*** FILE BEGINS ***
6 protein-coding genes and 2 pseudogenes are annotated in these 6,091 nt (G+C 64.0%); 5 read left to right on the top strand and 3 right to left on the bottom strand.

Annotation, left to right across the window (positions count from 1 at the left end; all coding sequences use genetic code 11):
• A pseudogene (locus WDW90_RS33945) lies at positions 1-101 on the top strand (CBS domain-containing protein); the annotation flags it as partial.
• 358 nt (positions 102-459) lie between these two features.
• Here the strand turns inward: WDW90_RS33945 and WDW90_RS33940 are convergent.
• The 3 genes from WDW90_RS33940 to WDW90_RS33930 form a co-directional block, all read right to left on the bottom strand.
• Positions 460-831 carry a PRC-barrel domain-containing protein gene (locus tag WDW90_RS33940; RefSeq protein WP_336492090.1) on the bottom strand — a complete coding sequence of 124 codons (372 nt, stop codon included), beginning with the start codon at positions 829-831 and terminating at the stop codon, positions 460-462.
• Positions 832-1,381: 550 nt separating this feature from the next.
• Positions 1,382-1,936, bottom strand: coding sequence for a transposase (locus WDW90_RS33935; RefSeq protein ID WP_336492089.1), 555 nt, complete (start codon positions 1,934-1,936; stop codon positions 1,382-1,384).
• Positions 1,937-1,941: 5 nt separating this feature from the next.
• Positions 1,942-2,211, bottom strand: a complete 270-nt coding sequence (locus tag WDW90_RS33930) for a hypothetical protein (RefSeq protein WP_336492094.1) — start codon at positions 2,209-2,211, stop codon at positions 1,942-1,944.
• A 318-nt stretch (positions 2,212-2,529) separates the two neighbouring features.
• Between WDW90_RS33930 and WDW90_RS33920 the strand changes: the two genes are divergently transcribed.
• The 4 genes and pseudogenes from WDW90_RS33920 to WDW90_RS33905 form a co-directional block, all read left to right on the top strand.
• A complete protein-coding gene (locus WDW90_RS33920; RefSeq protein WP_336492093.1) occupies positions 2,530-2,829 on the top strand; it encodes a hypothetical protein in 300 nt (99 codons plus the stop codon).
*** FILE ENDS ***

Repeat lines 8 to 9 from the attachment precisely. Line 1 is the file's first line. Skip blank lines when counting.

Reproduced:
• Positions 832-1,381: 550 nt separating this feature from the next.
• Positions 1,382-1,936, bottom strand: coding sequence for a transposase (locus WDW90_RS33935; RefSeq protein ID WP_336492089.1), 555 nt, complete (start codon positions 1,934-1,936; stop codon positions 1,382-1,384).